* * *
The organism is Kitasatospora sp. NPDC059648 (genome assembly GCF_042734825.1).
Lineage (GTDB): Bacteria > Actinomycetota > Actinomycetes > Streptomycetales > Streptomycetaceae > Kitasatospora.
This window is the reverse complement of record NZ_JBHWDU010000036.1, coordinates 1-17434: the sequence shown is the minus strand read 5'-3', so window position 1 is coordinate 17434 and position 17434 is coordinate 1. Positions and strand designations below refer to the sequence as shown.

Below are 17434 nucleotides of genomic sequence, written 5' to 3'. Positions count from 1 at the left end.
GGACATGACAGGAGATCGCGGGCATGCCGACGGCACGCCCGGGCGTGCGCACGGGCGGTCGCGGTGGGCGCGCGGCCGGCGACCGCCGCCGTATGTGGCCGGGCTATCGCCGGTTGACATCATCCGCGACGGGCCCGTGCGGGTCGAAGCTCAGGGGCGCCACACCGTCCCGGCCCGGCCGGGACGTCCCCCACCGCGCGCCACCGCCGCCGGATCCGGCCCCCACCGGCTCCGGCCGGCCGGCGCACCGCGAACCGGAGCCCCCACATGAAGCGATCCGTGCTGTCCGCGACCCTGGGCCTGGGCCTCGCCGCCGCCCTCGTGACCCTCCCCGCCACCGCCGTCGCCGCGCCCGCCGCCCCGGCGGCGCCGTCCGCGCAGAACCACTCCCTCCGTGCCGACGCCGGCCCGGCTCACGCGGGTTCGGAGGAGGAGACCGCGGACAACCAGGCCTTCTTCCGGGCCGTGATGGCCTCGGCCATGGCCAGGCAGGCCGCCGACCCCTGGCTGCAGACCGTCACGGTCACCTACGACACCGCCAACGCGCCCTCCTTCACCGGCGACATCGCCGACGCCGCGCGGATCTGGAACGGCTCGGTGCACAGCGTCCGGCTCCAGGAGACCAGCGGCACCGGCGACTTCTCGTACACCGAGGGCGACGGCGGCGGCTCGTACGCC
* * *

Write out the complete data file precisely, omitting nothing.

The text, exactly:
The organism is Kitasatospora sp. NPDC059648 (genome assembly GCF_042734825.1).
Lineage (GTDB): Bacteria > Actinomycetota > Actinomycetes > Streptomycetales > Streptomycetaceae > Kitasatospora.
This window is the reverse complement of record NZ_JBHWDU010000036.1, coordinates 1-17434: the sequence shown is the minus strand read 5'-3', so window position 1 is coordinate 17434 and position 17434 is coordinate 1. Positions and strand designations below refer to the sequence as shown.

Below are 17434 nucleotides of genomic sequence, written 5' to 3'. Positions count from 1 at the left end.
GGACATGACAGGAGATCGCGGGCATGCCGACGGCACGCCCGGGCGTGCGCACGGGCGGTCGCGGTGGGCGCGCGGCCGGCGACCGCCGCCGTATGTGGCCGGGCTATCGCCGGTTGACATCATCCGCGACGGGCCCGTGCGGGTCGAAGCTCAGGGGCGCCACACCGTCCCGGCCCGGCCGGGACGTCCCCCACCGCGCGCCACCGCCGCCGGATCCGGCCCCCACCGGCTCCGGCCGGCCGGCGCACCGCGAACCGGAGCCCCCACATGAAGCGATCCGTGCTGTCCGCGACCCTGGGCCTGGGCCTCGCCGCCGCCCTCGTGACCCTCCCCGCCACCGCCGTCGCCGCGCCCGCCGCCCCGGCGGCGCCGTCCGCGCAGAACCACTCCCTCCGTGCCGACGCCGGCCCGGCTCACGCGGGTTCGGAGGAGGAGACCGCGGACAACCAGGCCTTCTTCCGGGCCGTGATGGCCTCGGCCATGGCCAGGCAGGCCGCCGACCCCTGGCTGCAGACCGTCACGGTCACCTACGACACCGCCAACGCGCCCTCCTTCACCGGCGACATCGCCGACGCCGCGCGGATCTGGAACGGCTCGGTGCACAGCGTCCGGCTCCAGGAGACCAGCGGCACCGGCGACTTCTCGTACACCGAGGGCGACGGCGGCGGCTCGTACGCC